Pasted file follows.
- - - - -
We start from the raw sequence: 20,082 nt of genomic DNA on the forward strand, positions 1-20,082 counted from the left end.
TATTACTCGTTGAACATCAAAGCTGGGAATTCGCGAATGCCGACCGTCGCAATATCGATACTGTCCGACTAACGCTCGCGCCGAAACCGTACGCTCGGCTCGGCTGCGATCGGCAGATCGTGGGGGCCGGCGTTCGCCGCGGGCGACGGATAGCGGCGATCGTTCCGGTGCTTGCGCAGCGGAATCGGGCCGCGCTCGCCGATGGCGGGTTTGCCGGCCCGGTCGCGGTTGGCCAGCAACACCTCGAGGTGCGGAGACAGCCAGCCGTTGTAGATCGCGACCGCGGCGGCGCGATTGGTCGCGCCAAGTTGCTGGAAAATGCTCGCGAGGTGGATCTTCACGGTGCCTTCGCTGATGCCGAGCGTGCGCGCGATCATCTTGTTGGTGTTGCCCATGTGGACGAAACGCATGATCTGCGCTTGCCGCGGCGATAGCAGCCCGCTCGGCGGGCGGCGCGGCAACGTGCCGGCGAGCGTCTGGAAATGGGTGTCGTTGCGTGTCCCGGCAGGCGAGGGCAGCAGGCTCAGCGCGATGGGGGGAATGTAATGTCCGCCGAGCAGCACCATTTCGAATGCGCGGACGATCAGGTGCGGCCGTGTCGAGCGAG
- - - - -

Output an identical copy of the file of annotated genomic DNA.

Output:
We start from the raw sequence: 20,082 nt of genomic DNA on the forward strand, positions 1-20,082 counted from the left end.
TATTACTCGTTGAACATCAAAGCTGGGAATTCGCGAATGCCGACCGTCGCAATATCGATACTGTCCGACTAACGCTCGCGCCGAAACCGTACGCTCGGCTCGGCTGCGATCGGCAGATCGTGGGGGCCGGCGTTCGCCGCGGGCGACGGATAGCGGCGATCGTTCCGGTGCTTGCGCAGCGGAATCGGGCCGCGCTCGCCGATGGCGGGTTTGCCGGCCCGGTCGCGGTTGGCCAGCAACACCTCGAGGTGCGGAGACAGCCAGCCGTTGTAGATCGCGACCGCGGCGGCGCGATTGGTCGCGCCAAGTTGCTGGAAAATGCTCGCGAGGTGGATCTTCACGGTGCCTTCGCTGATGCCGAGCGTGCGCGCGATCATCTTGTTGGTGTTGCCCATGTGGACGAAACGCATGATCTGCGCTTGCCGCGGCGATAGCAGCCCGCTCGGCGGGCGGCGCGGCAACGTGCCGGCGAGCGTCTGGAAATGGGTGTCGTTGCGTGTCCCGGCAGGCGAGGGCAGCAGGCTCAGCGCGATGGGGGGAATGTAATGTCCGCCGAGCAGCACCATTTCGAATGCGCGGACGATCAGGTGCGGCCGTGTCGAGCGAG